Circuit designers work at the transistor level and strive to get the ultimate in performance, layout density or low power by creating crafty circuit topologies in both schematics and layout. Along with this quest comes the daunting task of verifying that all of your rules and best practices about reliability have been followed properly. While at Intel I debugged a DRAM design that had a yield loss issue caused by an electromigration failure, and this was at 6um design rules. We didn’t have any automated tools at that time to pinpoint where current density rules were exceeded. It simply meant that we created silicon, tested it, found reliability issues, fixed the issues, and re-spun another batch of silicon. This cost us valuable time to market delays.Lets take a quick look at several classes of circuits that would benefit from an Electrical Rule Checker (ERC) tool.
Consider what happens at the inputs and outputs for each pad in your IC design for ESD (Electro Static Discharge) protection.
On the left we have an input pad with clamp cell, and in the middle an output pad with diode protection for overshoot and undershoot. For the input pad layout there are special rules for the current densities allowed in creating the series resistor as shown in the following diagram:
An ERC tool would need to read both the schematic and layout topologies, find the path from input pad to clamp cell, calculate current density along that path, compare current density versus the technology-specific constraints, and finally report any violations.A domain expert in ESD best practices should be able to program an ERC tool in order to automate the verification process.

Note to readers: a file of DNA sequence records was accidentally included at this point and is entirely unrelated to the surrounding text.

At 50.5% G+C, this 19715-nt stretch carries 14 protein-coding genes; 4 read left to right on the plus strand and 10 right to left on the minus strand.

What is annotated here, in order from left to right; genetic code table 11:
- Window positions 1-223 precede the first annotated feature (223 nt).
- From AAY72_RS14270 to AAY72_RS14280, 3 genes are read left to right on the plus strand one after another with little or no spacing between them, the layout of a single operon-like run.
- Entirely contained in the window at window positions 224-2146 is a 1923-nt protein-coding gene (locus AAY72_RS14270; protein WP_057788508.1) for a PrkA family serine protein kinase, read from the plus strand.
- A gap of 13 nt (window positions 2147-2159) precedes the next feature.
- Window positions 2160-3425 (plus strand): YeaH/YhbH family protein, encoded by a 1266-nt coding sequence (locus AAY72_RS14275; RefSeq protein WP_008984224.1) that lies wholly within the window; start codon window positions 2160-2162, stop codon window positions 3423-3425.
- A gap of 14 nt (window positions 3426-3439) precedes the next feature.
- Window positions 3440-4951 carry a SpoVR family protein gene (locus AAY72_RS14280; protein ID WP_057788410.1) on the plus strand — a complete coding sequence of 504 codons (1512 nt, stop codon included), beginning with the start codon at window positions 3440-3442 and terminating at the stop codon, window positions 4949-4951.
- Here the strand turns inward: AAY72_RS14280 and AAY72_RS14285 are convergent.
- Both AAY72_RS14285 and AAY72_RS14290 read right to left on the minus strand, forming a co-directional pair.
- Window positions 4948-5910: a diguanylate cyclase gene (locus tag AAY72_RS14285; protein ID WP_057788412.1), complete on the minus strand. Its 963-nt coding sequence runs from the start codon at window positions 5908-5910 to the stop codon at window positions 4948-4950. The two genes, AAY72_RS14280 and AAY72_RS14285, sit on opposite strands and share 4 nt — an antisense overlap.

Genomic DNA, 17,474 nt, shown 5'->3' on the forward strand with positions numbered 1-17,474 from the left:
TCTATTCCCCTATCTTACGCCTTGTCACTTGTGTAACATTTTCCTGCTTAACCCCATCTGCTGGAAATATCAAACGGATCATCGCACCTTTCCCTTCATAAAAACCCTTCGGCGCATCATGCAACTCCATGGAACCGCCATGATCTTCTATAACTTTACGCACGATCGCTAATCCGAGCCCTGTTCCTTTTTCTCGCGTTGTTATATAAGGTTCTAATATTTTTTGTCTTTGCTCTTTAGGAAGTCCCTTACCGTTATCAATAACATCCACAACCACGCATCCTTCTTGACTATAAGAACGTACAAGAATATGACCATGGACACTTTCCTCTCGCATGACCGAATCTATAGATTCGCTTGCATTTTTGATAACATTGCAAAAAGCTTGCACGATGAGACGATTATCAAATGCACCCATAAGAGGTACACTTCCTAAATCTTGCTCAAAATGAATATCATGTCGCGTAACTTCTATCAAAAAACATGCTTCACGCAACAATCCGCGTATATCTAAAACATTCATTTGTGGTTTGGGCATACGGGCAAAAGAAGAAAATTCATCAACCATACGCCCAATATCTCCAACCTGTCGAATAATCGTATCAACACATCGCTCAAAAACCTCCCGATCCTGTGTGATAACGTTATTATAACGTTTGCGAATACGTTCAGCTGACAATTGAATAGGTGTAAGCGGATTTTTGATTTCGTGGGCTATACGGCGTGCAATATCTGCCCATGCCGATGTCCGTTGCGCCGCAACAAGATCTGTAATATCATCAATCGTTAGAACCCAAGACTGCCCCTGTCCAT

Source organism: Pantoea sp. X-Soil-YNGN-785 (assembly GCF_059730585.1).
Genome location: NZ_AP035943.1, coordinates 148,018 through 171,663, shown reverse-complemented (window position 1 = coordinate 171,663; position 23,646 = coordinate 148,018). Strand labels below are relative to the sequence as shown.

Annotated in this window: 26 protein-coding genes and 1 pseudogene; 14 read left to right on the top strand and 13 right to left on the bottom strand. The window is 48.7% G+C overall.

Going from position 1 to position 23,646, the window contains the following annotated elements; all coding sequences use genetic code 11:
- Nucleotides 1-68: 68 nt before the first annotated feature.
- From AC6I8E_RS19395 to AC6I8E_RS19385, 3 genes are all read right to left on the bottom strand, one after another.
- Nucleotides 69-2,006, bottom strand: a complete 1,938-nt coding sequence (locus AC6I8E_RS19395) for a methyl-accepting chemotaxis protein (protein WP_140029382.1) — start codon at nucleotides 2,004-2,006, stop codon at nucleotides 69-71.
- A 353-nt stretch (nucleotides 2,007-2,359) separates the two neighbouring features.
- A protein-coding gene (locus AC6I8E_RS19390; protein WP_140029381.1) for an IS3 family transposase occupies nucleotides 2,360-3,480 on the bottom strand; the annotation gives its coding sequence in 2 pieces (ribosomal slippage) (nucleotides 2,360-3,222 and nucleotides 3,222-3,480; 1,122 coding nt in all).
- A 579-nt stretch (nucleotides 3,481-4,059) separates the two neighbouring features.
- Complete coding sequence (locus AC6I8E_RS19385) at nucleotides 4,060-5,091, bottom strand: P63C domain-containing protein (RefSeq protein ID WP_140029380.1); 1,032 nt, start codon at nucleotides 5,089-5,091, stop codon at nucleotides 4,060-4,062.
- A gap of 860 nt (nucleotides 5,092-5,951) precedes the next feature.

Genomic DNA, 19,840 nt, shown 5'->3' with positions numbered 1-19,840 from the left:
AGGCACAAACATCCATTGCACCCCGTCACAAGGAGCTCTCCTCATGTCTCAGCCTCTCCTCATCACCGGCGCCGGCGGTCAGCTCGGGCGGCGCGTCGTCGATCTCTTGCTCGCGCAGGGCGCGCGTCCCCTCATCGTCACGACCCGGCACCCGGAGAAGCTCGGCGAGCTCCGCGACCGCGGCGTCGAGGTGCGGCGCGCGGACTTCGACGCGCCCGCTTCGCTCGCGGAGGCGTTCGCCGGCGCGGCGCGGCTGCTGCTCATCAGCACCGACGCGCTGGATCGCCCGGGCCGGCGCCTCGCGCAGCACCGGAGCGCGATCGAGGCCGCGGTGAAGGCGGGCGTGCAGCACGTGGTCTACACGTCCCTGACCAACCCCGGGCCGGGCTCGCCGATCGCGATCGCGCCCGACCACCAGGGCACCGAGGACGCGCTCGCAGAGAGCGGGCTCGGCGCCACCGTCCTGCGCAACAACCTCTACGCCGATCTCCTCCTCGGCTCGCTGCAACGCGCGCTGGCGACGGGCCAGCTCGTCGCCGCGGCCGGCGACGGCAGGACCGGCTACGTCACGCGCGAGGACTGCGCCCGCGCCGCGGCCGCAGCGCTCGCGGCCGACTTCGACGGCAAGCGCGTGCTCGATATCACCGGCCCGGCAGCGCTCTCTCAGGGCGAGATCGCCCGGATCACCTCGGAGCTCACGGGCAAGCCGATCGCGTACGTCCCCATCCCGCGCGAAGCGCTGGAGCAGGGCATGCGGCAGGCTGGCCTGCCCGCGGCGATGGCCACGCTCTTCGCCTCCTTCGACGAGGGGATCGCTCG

Matthew Hogan is the TME at Mentor for their tool called Calibre PERC (Programmable Electrical Rule Checker) and he gave me an overview and demo last month. This tool automates the verification of transistor-level best practices in order to ensure first silicon success.
Portable consumer electronics like Smart Phones and Tablets are driving a large part of the semiconductor economy these days so it is import to have long battery life. This challenge is met by using a multi-power domain methodology where high speed sections have a higher power supply value than lower speed sections. Where these two power domains meet you need to insert a level shifter. PERC can verify if level shifters are in place.
Bulk Pin Connection
If your low-voltage PMOS device has the bulk connected to the wrong VCC supply it will function but also cause a reliability issue. With PERC you can write a rule to check for this condition:
Layout Based Verification
Rules can be described to find and report many classes important to reliability: Point to point resistance, current density, matching devices on a net, coupling de-cap placement, and hot gate identification.
During the demo I saw the syntax for PERC rules and what happened when these rules were run on a test schematic and layout.
Each violation of a rule is highlighted, when I click a violation then I see both the schematic and layout windows appear and the violation is shown in red.
I think that the foundries will love this tool and should put in some effort to create and support PERC rules as part of their PDK (Process Design Kits). It’s really in their best interest to ensure first silicon success.
The Calibre PERC tool from Mentor combines ERC for both schematic and layout topologies so that you can enforce your own best practices across an IC design. Circuit designers can now use this methodology to check their designs for many classes (ESD, multi-power domain, AMS, etc.) of their circuits.
0 Replies to “Transistor-Level Electrical Rule Checking”
You must register or log in to view/post comments.